This recipe uses canned beans, which can be high in sodium. Be sure to rinse well to remove over ⅓ of the sodium indicated on the label. If you want to add some spice, serve this with hot sauce on the side.
- 1 teaspoon olive oil
- 1 medium onion, chopped
- 1 tablespoon ground cumin or chili powder (or combination)
- 2 (15-ounce) cans black beans, rinsed and drained
- 2 cups chicken broth or water
- Salt and pepper to taste
- Plain yogurt or low-fat sour cream for topping
- Sauté the onion in olive oil in a large pot over medium-high heat.
- After 2 minutes, add the cumin or chili powder.
- Add one can of beans and broth or water. Cook for 4-5 minutes on medium heat, stir occasionally.
- Remove from heat and use a hand blender to puree ingredients or transfer to a blender and puree.
- Add the second can of beans to the pot and cook over medium heat 3-4 minutes or until bubbly.
- Taste and add salt and pepper as needed.
- Serve topped with yogurt or low-fat sour cream.
Nutrition Information per Serving
(Based on using chicken broth, ½ teaspoon salt and ½ teaspoon pepper)
- Serving Size: 1 cup
- Vegetables: ¾ cup
- Fruits: 0 cups
- Calories: 160 calories
- Carbohydrates: 27 grams
- Fiber: 11 grams
- Protein: 11 grams
- Fat: 2 grams
- Sodium: 467 mg
2 thoughts on “Black Bean Soup”
Ouchhhh !!! that’s so much carbs and more than 400 sodium is considered high !
Thanks for your feedback, Janet! Though this recipe has less sodium than a prepackaged black bean soup, there are modifications that you can make to reduce the sodium level further. Using black beans you’ve prepared from dry instead of canned black beans will go a long way to cut the total sodium in the recipe. Making your own beans (i.e. cooking dry beans) is delicious and surprisingly simple. Check out these pointers to help you get started. Additionally, consider using low/no sodium chicken broth to help reduce overall sodium in this (and all) recipes. You can also replace broth with water to reduce sodium further.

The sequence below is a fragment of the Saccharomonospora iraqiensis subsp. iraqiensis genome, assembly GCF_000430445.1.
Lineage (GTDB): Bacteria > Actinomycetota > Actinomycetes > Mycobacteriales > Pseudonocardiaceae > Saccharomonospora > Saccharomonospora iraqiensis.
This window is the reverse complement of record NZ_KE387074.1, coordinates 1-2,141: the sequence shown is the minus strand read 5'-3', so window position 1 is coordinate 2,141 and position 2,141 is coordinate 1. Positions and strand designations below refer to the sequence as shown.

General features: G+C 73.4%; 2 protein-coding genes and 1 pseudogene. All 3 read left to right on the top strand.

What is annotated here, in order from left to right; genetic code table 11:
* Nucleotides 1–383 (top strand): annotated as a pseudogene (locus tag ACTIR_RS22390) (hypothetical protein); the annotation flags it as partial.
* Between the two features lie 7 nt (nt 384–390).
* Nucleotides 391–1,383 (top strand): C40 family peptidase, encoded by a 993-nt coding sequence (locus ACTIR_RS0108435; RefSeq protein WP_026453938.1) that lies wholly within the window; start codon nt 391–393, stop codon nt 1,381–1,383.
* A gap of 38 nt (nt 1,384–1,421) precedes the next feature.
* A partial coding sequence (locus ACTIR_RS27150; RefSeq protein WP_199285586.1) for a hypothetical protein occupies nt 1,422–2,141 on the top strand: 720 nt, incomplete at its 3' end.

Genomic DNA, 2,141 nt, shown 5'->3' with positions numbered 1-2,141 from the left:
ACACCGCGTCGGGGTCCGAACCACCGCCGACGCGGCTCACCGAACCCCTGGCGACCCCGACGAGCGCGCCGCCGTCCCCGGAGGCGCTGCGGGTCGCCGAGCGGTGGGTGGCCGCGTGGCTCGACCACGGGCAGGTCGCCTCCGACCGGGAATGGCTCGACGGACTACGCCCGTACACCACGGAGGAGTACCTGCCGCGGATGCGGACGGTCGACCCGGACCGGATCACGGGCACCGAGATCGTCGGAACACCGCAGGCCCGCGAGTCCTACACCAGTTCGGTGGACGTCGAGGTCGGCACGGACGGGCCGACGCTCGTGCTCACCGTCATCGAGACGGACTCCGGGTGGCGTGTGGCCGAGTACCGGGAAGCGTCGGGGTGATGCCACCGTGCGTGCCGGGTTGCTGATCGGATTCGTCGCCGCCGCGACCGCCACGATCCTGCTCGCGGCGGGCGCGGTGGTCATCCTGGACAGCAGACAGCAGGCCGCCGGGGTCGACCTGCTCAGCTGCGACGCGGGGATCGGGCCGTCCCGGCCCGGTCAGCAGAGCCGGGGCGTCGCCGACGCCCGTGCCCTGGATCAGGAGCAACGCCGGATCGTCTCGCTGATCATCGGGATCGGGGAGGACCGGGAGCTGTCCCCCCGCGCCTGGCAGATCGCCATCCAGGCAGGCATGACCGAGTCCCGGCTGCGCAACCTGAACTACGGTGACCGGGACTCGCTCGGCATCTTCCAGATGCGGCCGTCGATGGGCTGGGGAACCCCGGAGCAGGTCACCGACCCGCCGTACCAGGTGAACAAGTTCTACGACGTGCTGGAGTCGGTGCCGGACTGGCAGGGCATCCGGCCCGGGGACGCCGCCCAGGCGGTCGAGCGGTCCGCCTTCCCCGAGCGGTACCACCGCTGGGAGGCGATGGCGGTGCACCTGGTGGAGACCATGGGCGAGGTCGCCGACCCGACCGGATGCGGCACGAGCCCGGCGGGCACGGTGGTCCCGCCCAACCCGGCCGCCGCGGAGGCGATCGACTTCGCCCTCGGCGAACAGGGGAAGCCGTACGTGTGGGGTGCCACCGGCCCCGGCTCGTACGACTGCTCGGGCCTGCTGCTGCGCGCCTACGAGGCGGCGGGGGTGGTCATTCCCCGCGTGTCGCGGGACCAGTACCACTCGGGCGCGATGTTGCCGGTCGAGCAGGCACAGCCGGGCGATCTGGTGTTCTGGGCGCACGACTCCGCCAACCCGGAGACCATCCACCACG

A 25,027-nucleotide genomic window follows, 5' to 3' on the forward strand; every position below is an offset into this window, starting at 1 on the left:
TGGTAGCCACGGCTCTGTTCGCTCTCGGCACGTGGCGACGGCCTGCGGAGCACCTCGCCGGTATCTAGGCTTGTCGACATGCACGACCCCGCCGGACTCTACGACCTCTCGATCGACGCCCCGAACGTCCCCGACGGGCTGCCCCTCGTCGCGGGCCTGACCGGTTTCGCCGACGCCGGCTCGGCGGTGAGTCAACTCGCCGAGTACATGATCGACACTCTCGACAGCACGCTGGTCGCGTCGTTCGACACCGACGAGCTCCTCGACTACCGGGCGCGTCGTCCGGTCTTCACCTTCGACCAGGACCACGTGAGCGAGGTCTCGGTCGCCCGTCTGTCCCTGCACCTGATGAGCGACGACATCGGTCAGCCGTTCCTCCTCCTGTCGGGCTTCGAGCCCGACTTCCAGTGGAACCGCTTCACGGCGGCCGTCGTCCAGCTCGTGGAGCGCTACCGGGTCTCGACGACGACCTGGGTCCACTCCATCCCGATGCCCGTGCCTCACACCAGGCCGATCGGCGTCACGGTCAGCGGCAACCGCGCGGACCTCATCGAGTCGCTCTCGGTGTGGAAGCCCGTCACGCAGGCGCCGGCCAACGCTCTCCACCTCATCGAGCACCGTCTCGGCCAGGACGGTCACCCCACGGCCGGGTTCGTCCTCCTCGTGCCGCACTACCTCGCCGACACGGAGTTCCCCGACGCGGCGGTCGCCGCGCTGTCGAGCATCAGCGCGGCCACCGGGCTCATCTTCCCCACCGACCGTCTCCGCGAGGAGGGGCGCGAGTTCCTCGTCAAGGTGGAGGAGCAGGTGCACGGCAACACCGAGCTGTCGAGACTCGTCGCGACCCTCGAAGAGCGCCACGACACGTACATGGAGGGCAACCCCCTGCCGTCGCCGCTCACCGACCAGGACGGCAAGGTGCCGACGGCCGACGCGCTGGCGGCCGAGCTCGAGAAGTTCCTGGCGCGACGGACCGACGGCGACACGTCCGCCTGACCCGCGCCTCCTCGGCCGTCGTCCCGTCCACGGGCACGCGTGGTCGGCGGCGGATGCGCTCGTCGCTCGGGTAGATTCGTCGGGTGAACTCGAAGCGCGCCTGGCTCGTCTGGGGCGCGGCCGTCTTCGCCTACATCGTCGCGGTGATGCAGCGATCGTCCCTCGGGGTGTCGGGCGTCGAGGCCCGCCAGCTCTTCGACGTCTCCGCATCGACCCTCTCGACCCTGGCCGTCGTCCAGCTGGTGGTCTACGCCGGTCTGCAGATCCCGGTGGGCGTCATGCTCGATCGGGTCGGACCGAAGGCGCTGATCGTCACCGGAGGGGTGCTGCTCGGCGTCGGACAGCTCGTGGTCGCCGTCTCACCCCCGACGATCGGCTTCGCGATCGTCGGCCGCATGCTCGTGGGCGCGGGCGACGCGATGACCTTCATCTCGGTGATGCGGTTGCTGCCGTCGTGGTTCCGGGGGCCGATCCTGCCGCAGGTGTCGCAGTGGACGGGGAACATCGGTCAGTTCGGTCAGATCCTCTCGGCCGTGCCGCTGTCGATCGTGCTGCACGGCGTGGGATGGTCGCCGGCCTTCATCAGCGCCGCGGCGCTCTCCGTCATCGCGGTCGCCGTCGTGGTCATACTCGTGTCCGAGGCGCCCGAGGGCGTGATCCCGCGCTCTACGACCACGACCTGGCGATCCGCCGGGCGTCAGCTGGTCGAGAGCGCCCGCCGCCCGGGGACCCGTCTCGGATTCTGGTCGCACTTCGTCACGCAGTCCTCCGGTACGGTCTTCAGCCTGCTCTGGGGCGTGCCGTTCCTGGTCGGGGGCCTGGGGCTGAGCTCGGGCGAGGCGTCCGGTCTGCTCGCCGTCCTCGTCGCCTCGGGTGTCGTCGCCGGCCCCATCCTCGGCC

In regards to carbohydrates, the carbs in this recipe come from the black beans – a healthy source of carbohydrates and protein. Our Carbohydrate Choice Continuum provides a great overview of carbohydrates and how not all carbs have the same nutritional value – some we want more of (i.e. beans, vegetables, and whole grains) and some we want less of (i.e. highly refined grains and added sugars). To learn more about carbohydrates and how ‘Not All Carbs Are Created Equal’, I highly recommend this free webinar from our friends at Eat Smart, Move More, Weigh Less.